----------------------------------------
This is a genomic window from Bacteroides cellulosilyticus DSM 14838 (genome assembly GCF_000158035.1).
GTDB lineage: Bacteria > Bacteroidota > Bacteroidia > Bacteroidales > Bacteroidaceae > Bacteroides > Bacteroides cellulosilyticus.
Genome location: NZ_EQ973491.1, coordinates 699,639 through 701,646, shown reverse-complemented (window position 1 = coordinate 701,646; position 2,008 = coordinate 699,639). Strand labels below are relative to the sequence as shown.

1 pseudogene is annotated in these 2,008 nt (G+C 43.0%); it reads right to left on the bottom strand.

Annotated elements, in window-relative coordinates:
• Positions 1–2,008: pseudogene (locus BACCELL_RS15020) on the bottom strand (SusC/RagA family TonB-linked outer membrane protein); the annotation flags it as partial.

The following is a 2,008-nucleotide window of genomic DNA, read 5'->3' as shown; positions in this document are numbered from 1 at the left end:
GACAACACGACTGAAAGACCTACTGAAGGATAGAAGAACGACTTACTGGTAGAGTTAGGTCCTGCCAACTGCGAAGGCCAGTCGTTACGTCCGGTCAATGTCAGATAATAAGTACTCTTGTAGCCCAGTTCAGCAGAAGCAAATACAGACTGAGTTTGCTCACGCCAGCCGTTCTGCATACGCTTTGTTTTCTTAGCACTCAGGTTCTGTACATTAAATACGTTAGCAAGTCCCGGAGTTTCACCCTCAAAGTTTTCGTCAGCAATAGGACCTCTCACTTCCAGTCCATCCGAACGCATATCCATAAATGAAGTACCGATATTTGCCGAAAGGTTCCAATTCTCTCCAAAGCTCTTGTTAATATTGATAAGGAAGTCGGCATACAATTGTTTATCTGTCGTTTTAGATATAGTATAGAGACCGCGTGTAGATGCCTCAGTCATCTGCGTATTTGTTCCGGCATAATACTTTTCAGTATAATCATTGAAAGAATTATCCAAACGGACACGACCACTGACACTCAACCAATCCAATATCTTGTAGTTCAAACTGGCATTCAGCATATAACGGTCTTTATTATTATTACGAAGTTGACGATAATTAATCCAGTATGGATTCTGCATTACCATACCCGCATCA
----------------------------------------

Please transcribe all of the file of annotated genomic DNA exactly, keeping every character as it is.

This is a genomic window from Bacteroides cellulosilyticus DSM 14838 (genome assembly GCF_000158035.1).
GTDB lineage: Bacteria > Bacteroidota > Bacteroidia > Bacteroidales > Bacteroidaceae > Bacteroides > Bacteroides cellulosilyticus.
Genome location: NZ_EQ973491.1, coordinates 699,639 through 701,646, shown reverse-complemented (window position 1 = coordinate 701,646; position 2,008 = coordinate 699,639). Strand labels below are relative to the sequence as shown.

1 pseudogene is annotated in these 2,008 nt (G+C 43.0%); it reads right to left on the bottom strand.

Annotated elements, in window-relative coordinates:
• Positions 1–2,008: pseudogene (locus BACCELL_RS15020) on the bottom strand (SusC/RagA family TonB-linked outer membrane protein); the annotation flags it as partial.

The following is a 2,008-nucleotide window of genomic DNA, read 5'->3' as shown; positions in this document are numbered from 1 at the left end:
GACAACACGACTGAAAGACCTACTGAAGGATAGAAGAACGACTTACTGGTAGAGTTAGGTCCTGCCAACTGCGAAGGCCAGTCGTTACGTCCGGTCAATGTCAGATAATAAGTACTCTTGTAGCCCAGTTCAGCAGAAGCAAATACAGACTGAGTTTGCTCACGCCAGCCGTTCTGCATACGCTTTGTTTTCTTAGCACTCAGGTTCTGTACATTAAATACGTTAGCAAGTCCCGGAGTTTCACCCTCAAAGTTTTCGTCAGCAATAGGACCTCTCACTTCCAGTCCATCCGAACGCATATCCATAAATGAAGTACCGATATTTGCCGAAAGGTTCCAATTCTCTCCAAAGCTCTTGTTAATATTGATAAGGAAGTCGGCATACAATTGTTTATCTGTCGTTTTAGATATAGTATAGAGACCGCGTGTAGATGCCTCAGTCATCTGCGTATTTGTTCCGGCATAATACTTTTCAGTATAATCATTGAAAGAATTATCCAAACGGACACGACCACTGACACTCAACCAATCCAATATCTTGTAGTTCAAACTGGCATTCAGCATATAACGGTCTTTATTATTATTACGAAGTTGACGATAATTAATCCAGTATGGATTCTGCATTACCATACCCGCATCA